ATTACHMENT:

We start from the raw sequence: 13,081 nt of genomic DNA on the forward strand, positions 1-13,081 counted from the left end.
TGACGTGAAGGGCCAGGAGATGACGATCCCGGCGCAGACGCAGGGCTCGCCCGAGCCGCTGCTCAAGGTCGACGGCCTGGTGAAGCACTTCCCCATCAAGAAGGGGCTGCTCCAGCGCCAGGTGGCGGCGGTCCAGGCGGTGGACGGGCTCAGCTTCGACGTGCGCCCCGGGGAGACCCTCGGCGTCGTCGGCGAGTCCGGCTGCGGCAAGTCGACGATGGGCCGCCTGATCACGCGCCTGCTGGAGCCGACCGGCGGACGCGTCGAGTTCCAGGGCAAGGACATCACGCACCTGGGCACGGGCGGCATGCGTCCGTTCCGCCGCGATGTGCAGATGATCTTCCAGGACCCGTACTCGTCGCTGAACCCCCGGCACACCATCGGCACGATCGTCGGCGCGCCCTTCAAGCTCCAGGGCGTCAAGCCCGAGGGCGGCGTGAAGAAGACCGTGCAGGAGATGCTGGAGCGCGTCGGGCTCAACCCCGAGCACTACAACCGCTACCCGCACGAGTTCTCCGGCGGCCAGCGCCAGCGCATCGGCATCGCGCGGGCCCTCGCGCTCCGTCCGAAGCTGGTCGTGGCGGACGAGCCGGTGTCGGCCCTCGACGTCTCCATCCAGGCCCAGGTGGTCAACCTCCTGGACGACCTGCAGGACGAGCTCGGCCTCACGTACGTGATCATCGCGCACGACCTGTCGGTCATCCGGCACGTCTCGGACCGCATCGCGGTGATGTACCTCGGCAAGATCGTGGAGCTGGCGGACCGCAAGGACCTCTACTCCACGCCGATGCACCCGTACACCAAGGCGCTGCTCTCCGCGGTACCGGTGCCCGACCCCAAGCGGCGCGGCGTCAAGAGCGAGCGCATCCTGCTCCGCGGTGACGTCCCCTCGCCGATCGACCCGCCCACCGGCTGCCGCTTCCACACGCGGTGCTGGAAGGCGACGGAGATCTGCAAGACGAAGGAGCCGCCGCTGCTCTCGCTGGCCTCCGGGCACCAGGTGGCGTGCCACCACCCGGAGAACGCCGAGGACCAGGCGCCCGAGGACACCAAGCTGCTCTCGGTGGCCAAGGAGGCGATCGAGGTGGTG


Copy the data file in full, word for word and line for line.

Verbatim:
We start from the raw sequence: 13,081 nt of genomic DNA on the forward strand, positions 1-13,081 counted from the left end.
TGACGTGAAGGGCCAGGAGATGACGATCCCGGCGCAGACGCAGGGCTCGCCCGAGCCGCTGCTCAAGGTCGACGGCCTGGTGAAGCACTTCCCCATCAAGAAGGGGCTGCTCCAGCGCCAGGTGGCGGCGGTCCAGGCGGTGGACGGGCTCAGCTTCGACGTGCGCCCCGGGGAGACCCTCGGCGTCGTCGGCGAGTCCGGCTGCGGCAAGTCGACGATGGGCCGCCTGATCACGCGCCTGCTGGAGCCGACCGGCGGACGCGTCGAGTTCCAGGGCAAGGACATCACGCACCTGGGCACGGGCGGCATGCGTCCGTTCCGCCGCGATGTGCAGATGATCTTCCAGGACCCGTACTCGTCGCTGAACCCCCGGCACACCATCGGCACGATCGTCGGCGCGCCCTTCAAGCTCCAGGGCGTCAAGCCCGAGGGCGGCGTGAAGAAGACCGTGCAGGAGATGCTGGAGCGCGTCGGGCTCAACCCCGAGCACTACAACCGCTACCCGCACGAGTTCTCCGGCGGCCAGCGCCAGCGCATCGGCATCGCGCGGGCCCTCGCGCTCCGTCCGAAGCTGGTCGTGGCGGACGAGCCGGTGTCGGCCCTCGACGTCTCCATCCAGGCCCAGGTGGTCAACCTCCTGGACGACCTGCAGGACGAGCTCGGCCTCACGTACGTGATCATCGCGCACGACCTGTCGGTCATCCGGCACGTCTCGGACCGCATCGCGGTGATGTACCTCGGCAAGATCGTGGAGCTGGCGGACCGCAAGGACCTCTACTCCACGCCGATGCACCCGTACACCAAGGCGCTGCTCTCCGCGGTACCGGTGCCCGACCCCAAGCGGCGCGGCGTCAAGAGCGAGCGCATCCTGCTCCGCGGTGACGTCCCCTCGCCGATCGACCCGCCCACCGGCTGCCGCTTCCACACGCGGTGCTGGAAGGCGACGGAGATCTGCAAGACGAAGGAGCCGCCGCTGCTCTCGCTGGCCTCCGGGCACCAGGTGGCGTGCCACCACCCGGAGAACGCCGAGGACCAGGCGCCCGAGGACACCAAGCTGCTCTCGGTGGCCAAGGAGGCGATCGAGGTGGTG